Somewhat opposite in expectations, the stews and rice dishes are easy to carry while the sandwiches… not so much. Placing in small, plastic deli containers, one can travel and eat with little to no actually effort. On the down side, the one menu item that SHOULD be transportable, and is actually worth buying, requires sitting down. Large, messy, and sliced in two, the Po’Boys have a tendency to spill their numerous contents if not held tightly.


           Beignets come in a bag, and only offer issue if ordering with something else; which is probably what you’ll end up doing anyways.

Price: 5

          Main price ranges from $6-$9, with a special $12 Oyster Po’Boy called “The Peacemaker.” Certain items are offered in smaller “side” sizes as well, making for some pretty good deals in price. I would score higher, but I certainly don’t feel the quality of many of their dishes match some of the higher prices. Not to mention the fact they are the ONLY Truck out that actually adds tax to the list price after ordering. Sort of disappointing, considering none of the other Trucks need to do it (at least not seemingly, adding it before listing prices and adjusting so one pays a simple flat rate).


Speed: 8

         Average and reasonable wait.

The TOE: 5

         Going to the site and looking at their menu, one can tell that they aren’t really catering for the concept of “Street Food.” Though they make it portable, stews and rice dishes are still stews and rice dishes. The sandwiches simply lack portability, completely taking down any real feeling of a Food Truck. They stand out on the uniqueness of their cuisine style, but then again many of the actual foods dependant on it doesn’t deliver.


         Beignets offer a scrumptious saving grace, acting as an almost perfect Toe Ring, standing out as a main focus upon every visit.

                        Tally: 27/50

Final Thoughts

         Certainly a great truck to hit when parked outside a brewery, or in any other event where one can sit down. Avoid any stews and rice dishes, they simply aren’t worth the time or money. Beignets are a must on every visit, and at only $2 it’s a deal.

         Po’Boys should be your main focus, all of them being particularly tasty. If I were to suggest one to try, it would be The Peacemaker: a fried oyster with cheese and bacon. It costs a couple bucks more than the others, but I would be shocked if it wasn’t worth it.

Tiki Tim’s


Main Location: St. Paul, Etc

            Yay! The first post where I’ve been able to take and use my own pictures! I feel so happy and thrilled, no more reliance on Google Images for picture-perfect, news article-used images! Out-of-focus, weird-angled, purely amateurish shots are now the only ones good enough for this Blog! Just take a look at this one!


            And that one.


            And this one!

            AND THAT ONE!!

            … I just realized I didn’t actually take enough pictures to really fit that amusing “point and look” exercise I just tried to accomplish. Should probably just get rid of it all-together… but I do like being lazy…

            Anyway, back to the truck.

            My first exploit of the year into Trucks I haven’t yet tried, I took a drive South of St. Paul to the Summit Brewery Taproom. A fun note for Food Truck seekers, every Friday they open the taproom and have a Truck parked outside. The schedule is posted up ahead of time on their site. One gets their order, sits down inside and grab a pint or flight of beer. A fun little activity for a small group to enjoy.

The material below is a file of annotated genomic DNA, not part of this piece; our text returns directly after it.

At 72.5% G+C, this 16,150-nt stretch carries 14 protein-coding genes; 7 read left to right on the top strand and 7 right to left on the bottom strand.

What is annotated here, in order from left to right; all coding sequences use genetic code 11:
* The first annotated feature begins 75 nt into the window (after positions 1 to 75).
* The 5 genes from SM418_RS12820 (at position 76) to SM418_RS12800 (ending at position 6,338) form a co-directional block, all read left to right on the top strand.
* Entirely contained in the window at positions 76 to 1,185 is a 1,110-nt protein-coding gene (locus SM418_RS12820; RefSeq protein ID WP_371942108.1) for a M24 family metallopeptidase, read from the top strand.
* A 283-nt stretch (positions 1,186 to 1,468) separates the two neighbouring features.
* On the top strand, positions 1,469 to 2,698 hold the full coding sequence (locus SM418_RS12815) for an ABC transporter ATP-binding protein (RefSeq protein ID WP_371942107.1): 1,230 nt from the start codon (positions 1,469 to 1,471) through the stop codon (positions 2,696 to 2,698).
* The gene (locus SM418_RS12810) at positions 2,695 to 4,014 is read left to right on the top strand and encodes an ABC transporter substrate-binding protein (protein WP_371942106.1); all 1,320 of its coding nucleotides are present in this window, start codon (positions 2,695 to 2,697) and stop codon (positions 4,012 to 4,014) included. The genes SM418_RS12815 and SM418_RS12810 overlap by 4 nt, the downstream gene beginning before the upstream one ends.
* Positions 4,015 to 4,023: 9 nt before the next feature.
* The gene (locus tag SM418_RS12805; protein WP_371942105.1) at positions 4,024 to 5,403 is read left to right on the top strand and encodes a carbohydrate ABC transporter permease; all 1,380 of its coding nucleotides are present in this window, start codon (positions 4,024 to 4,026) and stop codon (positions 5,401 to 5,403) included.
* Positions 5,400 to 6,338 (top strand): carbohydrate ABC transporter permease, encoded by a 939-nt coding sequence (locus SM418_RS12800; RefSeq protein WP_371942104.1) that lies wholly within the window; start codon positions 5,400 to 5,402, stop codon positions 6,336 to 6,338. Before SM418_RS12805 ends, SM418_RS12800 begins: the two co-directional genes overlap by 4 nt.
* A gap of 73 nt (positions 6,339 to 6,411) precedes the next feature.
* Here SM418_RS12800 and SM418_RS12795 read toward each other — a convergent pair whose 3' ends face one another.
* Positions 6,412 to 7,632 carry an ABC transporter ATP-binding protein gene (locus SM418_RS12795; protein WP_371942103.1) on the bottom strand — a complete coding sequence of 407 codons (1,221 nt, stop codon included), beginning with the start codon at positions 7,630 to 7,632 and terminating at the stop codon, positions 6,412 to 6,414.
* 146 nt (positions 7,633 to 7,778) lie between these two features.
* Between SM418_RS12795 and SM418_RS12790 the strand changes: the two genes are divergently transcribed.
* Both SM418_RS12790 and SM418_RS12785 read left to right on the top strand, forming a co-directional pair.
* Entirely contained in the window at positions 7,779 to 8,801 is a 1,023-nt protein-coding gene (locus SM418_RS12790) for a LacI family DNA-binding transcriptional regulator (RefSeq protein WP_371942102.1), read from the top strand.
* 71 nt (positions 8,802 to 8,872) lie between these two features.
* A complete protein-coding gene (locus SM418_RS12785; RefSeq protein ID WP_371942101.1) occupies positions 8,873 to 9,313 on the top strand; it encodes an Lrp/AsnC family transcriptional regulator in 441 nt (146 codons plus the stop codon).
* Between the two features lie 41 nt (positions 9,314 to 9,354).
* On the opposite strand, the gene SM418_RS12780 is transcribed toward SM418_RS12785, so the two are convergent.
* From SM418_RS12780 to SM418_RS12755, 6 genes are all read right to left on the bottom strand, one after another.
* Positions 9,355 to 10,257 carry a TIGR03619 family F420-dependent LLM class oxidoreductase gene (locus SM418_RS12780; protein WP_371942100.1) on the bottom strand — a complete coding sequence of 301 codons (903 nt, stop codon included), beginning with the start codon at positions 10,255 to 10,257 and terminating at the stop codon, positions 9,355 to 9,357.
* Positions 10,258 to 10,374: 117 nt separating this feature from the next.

Tiki Tim’s is a big, steel-blue (or is it electric blue?) tiny mobile home-turned Island-based food depository. The menu is held up by three main items: Fish Tacos; Island-style Pulled Pork with Pineapple Coleslaw; and “Tiki Cakes,” crab cakes with shrimp, veggies, and jalapeno.

            Besides these, one can also find a couple interesting sides, such as the now bar-staple Fried Pickles. Sweet-potato Miso Soup will keep you warm in the cold winter, standing opposite to their cold macaroni-potato salad.

            I gratefully grabbed my order, a “combo plate” of Taco and Cake with a side of the mayonnaise-based salad, grabbed a Saga IPA, sat down and enjoyed. No reason to try and pick apart the Summit, they always make a pretty good beer. For those looking to enjoy, hoppy styles such as the IPA certainly proved themselves great with the slightly spicy foods of the island. Certainly can’t wait to visit again; seems Cajun 2 Geaux will be visiting in about a month…


Food: 9

            I’m going to start my high point on something that’s usually a low. Tacos here are wrapped in Flour Tortillas, not masa, and only given a single tortilla per. Normally, this would emit a lower score for Taco trucks, but this TRULY shows no connection to any real Latin twists or flavors. It is exactly how they might form a taco on an island. Plus, on an even tastier note, the tortillas are grilled to slight crispiness before wrapping. A nice way of getting in that extra dimension of experience.

           The white fish used is very flavorful, as is the crunchy batter they used to fry it. I am happy to say that, after my first experience of OVERWHELMING Cabbage and Veggies to tiny Fish, they have subsequently fixed the ratio to a properly-proportioned Taco. With the tangy flavored cream sauce, crunchy fish, and zippy slaw, this easily comes in as one of the best Tacos in our Truck Lineup.